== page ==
Time to remember

One hundred years ago the world was at war and this Remembrance Day we have been reflecting on life a century ago.

 

More than 800 of our former pupils went to fight in the 1914-18 war with 125 never to return. Many more were wounded and nobody who had witnessed the horrors of the trenches was ever quite the same again.

 

School archivist Barbara Gent has researched some stories of the fallen alumni and discovered how the daily life of the school was changed during that time.

 

Said Barbara: “Many young men who had shown great promise on the playing fields and in the classroom, joined up and faced unspeakable horrors. One Old Giggleswickian (OG), John de W Kenyon, who was due to be head boy in 1914, took a commission instead and was killed in May 1915, aged 18. A story of wasted potential which was repeated all over the country.

 

“Meanwhile, it was important to continue with a sense of purpose, even normality, amid the chaos of these years. The headmaster, Robert Douglas, and his staff continued the school routine, although with changes.

 

“Speech Day was suspended for the duration of the war; green paint covered the study windows and brown paper, acting as blackout, was fixed to the dining room windows. Vegetable plots were dug and supper was reduced to bread and milk. Even the school cap was changed as there was a shortage of the material used to make it.”

 

However, it was not all restriction. Outings included cream teas and bathing at local beauty spots. Societies, debates and music activities continued. Not surprisingly, cadet numbers increased to 130 by 1916, and both boys and masters practised drilling and shooting.

 

Barbara has uncovered the stories of two particular OGs.

 

She said: “Dr Christopher Turnbull, who had grown up in Giggleswick village, was medical officer with the 1st Battalion Cheshire Regiment in March 1915 by which time he had already been mentioned in despatches.  Word came through that an officer was badly wounded in one of the trenches. Lieutenant Turnbull volunteered to help, despite knowing that crossing an open space in daylight was almost certain death.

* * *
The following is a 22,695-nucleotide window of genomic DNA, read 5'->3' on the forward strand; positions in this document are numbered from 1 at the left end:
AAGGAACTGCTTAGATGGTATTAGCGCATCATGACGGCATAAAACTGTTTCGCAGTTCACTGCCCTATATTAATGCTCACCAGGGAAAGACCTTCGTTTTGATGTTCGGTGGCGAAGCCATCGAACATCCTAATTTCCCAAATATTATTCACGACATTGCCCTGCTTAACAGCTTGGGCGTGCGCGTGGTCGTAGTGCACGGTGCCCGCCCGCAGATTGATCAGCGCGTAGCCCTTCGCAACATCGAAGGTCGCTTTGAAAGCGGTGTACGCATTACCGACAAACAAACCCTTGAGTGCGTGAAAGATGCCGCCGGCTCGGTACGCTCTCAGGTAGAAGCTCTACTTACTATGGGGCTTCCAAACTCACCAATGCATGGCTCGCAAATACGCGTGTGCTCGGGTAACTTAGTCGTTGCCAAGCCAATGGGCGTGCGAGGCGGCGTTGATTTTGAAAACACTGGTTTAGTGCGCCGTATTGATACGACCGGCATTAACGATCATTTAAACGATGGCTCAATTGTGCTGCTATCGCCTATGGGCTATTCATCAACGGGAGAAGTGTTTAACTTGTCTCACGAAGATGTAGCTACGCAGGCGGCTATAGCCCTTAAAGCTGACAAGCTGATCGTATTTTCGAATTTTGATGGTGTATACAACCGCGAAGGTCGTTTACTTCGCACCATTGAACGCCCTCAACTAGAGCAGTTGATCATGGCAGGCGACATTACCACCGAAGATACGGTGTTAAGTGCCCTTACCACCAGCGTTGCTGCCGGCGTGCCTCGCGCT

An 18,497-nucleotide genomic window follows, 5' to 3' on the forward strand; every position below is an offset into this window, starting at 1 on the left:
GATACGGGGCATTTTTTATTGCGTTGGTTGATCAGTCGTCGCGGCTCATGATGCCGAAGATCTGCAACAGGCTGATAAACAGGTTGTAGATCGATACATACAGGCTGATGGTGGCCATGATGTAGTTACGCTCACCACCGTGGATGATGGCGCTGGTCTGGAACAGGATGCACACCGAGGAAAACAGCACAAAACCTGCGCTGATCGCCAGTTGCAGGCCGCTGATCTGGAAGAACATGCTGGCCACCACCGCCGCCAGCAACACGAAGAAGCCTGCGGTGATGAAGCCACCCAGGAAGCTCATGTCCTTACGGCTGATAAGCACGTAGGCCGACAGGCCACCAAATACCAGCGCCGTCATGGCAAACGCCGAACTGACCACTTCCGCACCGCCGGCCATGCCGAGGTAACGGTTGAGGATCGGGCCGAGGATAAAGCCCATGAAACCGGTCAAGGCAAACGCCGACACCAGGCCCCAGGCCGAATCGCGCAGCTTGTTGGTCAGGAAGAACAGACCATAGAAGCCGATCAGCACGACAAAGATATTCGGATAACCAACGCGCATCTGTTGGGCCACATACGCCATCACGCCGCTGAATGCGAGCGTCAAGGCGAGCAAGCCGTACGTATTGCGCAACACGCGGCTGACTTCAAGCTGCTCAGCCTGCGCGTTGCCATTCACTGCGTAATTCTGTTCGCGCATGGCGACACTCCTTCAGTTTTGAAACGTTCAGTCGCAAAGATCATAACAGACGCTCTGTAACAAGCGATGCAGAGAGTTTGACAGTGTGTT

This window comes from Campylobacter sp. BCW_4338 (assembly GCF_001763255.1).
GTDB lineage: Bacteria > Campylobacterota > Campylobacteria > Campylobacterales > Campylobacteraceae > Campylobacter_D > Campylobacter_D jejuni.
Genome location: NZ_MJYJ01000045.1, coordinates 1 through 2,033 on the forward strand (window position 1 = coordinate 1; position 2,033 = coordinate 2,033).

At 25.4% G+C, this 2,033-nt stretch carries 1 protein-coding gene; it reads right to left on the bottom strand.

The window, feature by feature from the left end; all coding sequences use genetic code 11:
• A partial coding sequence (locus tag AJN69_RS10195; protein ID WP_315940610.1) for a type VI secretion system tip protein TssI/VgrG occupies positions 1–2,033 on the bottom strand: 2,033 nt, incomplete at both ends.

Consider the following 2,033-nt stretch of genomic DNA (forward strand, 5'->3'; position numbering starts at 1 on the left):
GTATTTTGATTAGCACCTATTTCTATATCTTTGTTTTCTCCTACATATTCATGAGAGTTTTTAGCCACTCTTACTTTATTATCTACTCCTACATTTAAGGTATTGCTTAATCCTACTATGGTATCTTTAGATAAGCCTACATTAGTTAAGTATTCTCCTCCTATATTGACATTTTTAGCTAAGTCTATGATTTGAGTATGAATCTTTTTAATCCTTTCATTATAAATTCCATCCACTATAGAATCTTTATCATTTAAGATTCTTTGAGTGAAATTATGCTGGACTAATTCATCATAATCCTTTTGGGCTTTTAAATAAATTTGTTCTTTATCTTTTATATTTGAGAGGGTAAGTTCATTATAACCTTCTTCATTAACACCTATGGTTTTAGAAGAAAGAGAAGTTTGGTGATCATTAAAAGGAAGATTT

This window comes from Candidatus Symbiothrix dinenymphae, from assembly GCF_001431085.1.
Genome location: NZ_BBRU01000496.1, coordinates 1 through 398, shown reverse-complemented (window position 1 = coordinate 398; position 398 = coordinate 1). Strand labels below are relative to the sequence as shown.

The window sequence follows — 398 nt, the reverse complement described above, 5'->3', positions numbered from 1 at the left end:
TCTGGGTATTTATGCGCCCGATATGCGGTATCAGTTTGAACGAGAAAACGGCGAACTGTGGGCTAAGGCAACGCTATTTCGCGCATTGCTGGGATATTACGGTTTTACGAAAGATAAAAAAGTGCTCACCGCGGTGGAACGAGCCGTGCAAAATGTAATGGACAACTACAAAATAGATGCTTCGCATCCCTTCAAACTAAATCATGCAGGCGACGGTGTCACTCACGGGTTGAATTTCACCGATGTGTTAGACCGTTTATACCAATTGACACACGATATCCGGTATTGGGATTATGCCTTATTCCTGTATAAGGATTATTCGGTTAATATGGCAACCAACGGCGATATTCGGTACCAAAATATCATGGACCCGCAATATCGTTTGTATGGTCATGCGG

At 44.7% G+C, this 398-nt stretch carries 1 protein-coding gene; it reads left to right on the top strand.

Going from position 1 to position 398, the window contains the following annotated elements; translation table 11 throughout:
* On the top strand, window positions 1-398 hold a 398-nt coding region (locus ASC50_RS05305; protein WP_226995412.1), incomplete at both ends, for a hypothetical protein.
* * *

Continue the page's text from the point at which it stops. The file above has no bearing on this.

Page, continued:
“Luck was on his side and he reached the wounded officer, only to find that to stop the bleeding he needed to get him to hospital for an operation. He and an orderly managed to move him into the communication trench, but owing to enemy fire they could not proceed and spent the next eight hours lying in mud and icy water, compressing an artery by hand to staunch the flow of blood.

 

“As darkness fell it was judged possible to move the wounded officer, by then a weak man. They reached the dressing station about 300 yards away, but in the process Lieutenant Turnbull was shot. He was taken to hospital in St Eloi, where two comrades did all they could, but he died shortly after on March 12 1915.

 

“His commanding officer described his act as one of “conspicuous gallantry”.

 

Two years later and 100 years ago on November 23 this year, Victor Atkinson, a pupil from 1907 to 1915 who had a record as a fine gymnast and had been head of his house, was killed defending an observation post on the front line at Passchendaele.

 

Barbara added: “He was just 20 years old and was known at school for his cheerfulness, modesty and sense of humour. By all accounts he had developed into a wise and tactful leader.

 

“These are just two stories of many. The school magazine, the Giggleswick Chronicle, for those years reported many examples of gallantry, self-sacrifice and heroism.

 

“The longed-for Armistice was celebrated in school by a day’s holiday and a Feu-de-Joie, a ceremonial rifle salute, fired by the cadets on November 12 1918.”

 

The School's First World War dead are commemorated in the Chapel, in the Memorial Library and in the recently produced Book of Commemoration.

 

In addition, every year Barbara sends a poppy in memory of the Giggleswick fallen to the Royal British Legion, which is placed with countless others at Westminster Abbey for Remembrance Day.

 

The school also has connections to The Poppy Factory – the charity which employs around 30 disabled veterans to produce the poppies and wreaths for the royal family and The Royal British Legion’s annual Poppy Appeal. It was founded in 1922 by George Howson, the great grandson of John Howson, master and usher of our School for 40 years in the early nineteenth century. A further family member, Andrew Westcott, was a pupil at the school during the 1960s.

 

As well as producing these poppies and wreaths, The Poppy Factory is the country’s leading employment charity for veterans with health conditions or impairments. It works with businesses across the country to provide bespoke opportunities and ongoing employment support for hundreds of disabled veterans of all ages and from all services, helping to restore their financial independence through sustainable and rewarding work.

 

Giggleswick also owns three of the famous ceramic Tower Poppies – as displayed in the Tower of London in 2014 - these were on display in the chapel during its Remembrance Day service on Sunday November 12.

 

Below: Dr Christopher Turnbull and Victor Atkinson